Lockport Union-Sun & Journal Online

December 20, 2011

NFTA targets Lockport bus routes for closure

By Joyce Miles
Lockport Union-Sun & Journal

LOCKPORT — Niagara Frontier Transportation Authority’s proposed service reductions would eliminate all bus service from, to and within greater Lockport.

The authority is grappling with ways to close a $7.1 million operating deficit. The list of proposed service reductions and eliminations, posted at the website nfta.com, shows these local bus routes are tentatively slated for elimination:

• Route 44 Lockport, which on weekdays operates between Lockport and University Station in Buffalo. The Lockport portion of the route would be eliminated; and service between University Station and Crosspoint Development Park, Amherst, would be reduced to weekdays only.

• Route 64 Lockport Express, which on weekdays operates between downtown Buffalo and Lockport.

• Route 201 Lockport, which on weekdays operates as a Lockport circulator, with service to Eastern Niagara Hospital and the Tops/Walmart plaza.

• 55 Pine Avenue, a Niagara Falls-to-Sanborn route that makes selected trips to Lockport. All service between Niagara County Community College/Orleans-Niagara BOCES and Lockport would be eliminated.

There are no other NFTA buses servicing Lockport, according to authority spokesman C. Douglas Hartmayer.

The NFTA board of commissioners on Monday approved a preliminary list of 94 bus and subway routes to be cut back or eliminated, in order to reduce authority spending by $7 million in 2012-13.

The list is preliminary and won’t be approved by the commission until February, after a public comment period in Erie and Niagara counties. Five public hearings will be held and the authority is accepting written comments from riders by e-mail and regular mail through Feb. 2.

“Come to a hearing or write a letter and tell us how (service reduction) affects you. It’s important that we hear from customers as part of the process,” Hartmayer said.

Lockport bus routes were suggested for elimination because usage is relatively low, according to Hartmayer.

Daily boarding averages, a count of how many rides from Point A to Point B are given per day, are: Route 44, Lockport-Amherst-Buffalo, 832; Route 64, Lockport-downtown Buffalo, 86; Route 201, in-Lockport circulator, 84. Numbers of riders boarding a bus in Lockport could not be obtained.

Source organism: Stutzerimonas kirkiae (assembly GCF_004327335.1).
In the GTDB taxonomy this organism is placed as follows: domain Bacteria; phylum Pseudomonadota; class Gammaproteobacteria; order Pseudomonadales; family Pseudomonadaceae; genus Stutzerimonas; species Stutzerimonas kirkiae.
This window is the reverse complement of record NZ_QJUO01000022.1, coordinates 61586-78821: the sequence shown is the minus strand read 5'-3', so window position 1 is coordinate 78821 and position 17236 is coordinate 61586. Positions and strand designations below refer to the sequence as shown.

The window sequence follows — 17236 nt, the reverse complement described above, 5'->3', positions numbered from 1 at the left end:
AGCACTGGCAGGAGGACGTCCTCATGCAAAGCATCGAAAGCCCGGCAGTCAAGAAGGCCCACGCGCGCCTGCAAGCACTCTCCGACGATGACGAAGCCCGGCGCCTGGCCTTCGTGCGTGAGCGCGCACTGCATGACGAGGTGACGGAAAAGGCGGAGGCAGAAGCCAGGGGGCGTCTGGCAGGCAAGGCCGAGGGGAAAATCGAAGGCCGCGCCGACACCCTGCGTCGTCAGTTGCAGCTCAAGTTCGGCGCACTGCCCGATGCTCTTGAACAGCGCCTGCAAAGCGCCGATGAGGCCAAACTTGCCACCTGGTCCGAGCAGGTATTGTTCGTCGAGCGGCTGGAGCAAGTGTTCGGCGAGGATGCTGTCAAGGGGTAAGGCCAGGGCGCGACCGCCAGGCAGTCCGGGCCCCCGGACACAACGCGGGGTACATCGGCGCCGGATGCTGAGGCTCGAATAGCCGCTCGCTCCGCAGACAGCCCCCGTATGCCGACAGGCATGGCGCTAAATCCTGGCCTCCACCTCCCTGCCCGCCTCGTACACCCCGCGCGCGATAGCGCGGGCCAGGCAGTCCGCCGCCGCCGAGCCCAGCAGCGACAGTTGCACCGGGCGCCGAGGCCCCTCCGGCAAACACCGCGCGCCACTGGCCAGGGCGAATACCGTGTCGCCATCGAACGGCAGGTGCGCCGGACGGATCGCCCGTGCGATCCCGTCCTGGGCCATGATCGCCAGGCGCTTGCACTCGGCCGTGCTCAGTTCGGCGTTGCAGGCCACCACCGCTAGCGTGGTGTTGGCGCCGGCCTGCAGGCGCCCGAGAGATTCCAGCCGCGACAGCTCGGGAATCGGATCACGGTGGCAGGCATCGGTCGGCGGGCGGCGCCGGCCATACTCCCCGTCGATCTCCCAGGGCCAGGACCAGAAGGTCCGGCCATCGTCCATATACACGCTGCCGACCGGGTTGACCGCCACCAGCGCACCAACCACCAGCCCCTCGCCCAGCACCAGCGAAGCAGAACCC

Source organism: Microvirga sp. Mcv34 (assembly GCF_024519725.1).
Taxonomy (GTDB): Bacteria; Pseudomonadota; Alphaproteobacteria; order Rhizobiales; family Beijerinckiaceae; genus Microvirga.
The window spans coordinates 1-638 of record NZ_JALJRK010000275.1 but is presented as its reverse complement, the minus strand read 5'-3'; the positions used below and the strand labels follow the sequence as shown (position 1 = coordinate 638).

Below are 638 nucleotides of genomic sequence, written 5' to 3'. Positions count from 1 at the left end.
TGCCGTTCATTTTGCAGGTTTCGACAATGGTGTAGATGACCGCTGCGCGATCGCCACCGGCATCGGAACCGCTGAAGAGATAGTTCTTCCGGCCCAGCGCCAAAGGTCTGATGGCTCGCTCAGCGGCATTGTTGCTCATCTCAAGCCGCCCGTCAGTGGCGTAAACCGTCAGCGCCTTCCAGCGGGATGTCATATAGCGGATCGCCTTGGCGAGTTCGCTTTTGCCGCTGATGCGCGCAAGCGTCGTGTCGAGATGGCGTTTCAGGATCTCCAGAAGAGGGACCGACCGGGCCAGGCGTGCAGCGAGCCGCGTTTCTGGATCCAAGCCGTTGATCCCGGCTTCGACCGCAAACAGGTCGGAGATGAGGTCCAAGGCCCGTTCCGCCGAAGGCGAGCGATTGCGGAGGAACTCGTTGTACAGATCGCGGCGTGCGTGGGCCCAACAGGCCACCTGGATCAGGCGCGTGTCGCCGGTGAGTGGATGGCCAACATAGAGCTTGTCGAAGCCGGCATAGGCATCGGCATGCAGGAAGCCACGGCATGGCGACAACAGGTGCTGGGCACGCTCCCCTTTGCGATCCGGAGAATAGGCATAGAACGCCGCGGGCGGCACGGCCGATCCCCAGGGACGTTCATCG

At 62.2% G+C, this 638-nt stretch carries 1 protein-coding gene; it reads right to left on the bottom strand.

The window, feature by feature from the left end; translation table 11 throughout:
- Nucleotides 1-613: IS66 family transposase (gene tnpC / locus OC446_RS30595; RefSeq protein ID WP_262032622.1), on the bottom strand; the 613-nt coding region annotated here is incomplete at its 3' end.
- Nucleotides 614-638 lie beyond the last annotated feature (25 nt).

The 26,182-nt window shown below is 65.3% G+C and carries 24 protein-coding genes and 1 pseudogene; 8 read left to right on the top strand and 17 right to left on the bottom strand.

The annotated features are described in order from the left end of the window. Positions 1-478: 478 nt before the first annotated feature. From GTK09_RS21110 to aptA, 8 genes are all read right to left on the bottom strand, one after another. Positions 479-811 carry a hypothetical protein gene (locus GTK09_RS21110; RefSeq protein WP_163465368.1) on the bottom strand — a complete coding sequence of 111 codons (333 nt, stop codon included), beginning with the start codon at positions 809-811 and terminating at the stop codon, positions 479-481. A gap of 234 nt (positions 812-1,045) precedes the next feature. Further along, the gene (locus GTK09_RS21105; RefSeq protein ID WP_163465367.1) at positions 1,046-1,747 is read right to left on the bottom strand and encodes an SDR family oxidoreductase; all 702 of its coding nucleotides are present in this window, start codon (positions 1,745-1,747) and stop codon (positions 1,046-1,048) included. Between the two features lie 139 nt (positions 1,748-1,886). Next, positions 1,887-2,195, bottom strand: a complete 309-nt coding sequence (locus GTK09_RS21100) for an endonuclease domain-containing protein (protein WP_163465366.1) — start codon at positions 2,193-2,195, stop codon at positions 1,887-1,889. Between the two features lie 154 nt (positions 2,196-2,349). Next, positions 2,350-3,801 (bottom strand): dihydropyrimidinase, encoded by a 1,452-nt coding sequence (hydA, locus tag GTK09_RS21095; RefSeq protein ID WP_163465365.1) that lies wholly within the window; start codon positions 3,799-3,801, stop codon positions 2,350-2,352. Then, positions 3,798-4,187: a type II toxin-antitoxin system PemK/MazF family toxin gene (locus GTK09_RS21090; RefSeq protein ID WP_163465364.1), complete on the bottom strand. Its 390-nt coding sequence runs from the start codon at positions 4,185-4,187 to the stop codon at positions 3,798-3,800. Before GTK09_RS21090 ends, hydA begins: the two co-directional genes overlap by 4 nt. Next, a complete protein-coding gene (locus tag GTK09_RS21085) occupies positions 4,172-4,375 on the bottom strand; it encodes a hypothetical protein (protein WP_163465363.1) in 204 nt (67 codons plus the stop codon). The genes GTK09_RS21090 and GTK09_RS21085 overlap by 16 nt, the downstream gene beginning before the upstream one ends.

“The task was to come up with service reductions ... to the tune of $7.1 million, in order to balance our budget. We selected routes that we thought would affect the smallest numbers of riders possible,” Hartmayer said.

Also in Niagara County, the NFTA target list calls for reduction or elimination of routes between the Niagara Falls Transportation Center and health care facilities in Lewiston; elimination of routes linking downtown Buffalo with Niagara Falls and North Tonawanda; elimination of routes linking North Tonawanda and Niagara Falls International Airport; and elimination of routes linking Niagara Falls bus centers with Buffalo Niagara International Airport.

The commission ruled out fare increases to help balance its budget, Kimberley Minkel, NFTA executive director, said in a video message to customers at nfta.com.

“Our goal is to maintain the most comprehensive transit system that our budget will allow, without any compromise to passengers or employees’ safety,” she said.

Five public hearings about the proposed cuts will be held beginning in late January. The dates and hearing places are: 6 p.m. Jan. 30 at Erie Community College, north campus; 6 p.m. Jan. 31 at Niagara Falls City Hall; noon and 6 p.m. Feb. 1 at Buffalo & Erie County Public Library; and 6 p.m. Feb. 2 at ECC’s south campus.

Written comments can be sent by e-mail to planning@nfta.com, or by regular mail to Niagara Frontier Transportation Authority, 181 Ellicott St., Buffalo, NY 14201, attn: Service Planning Department.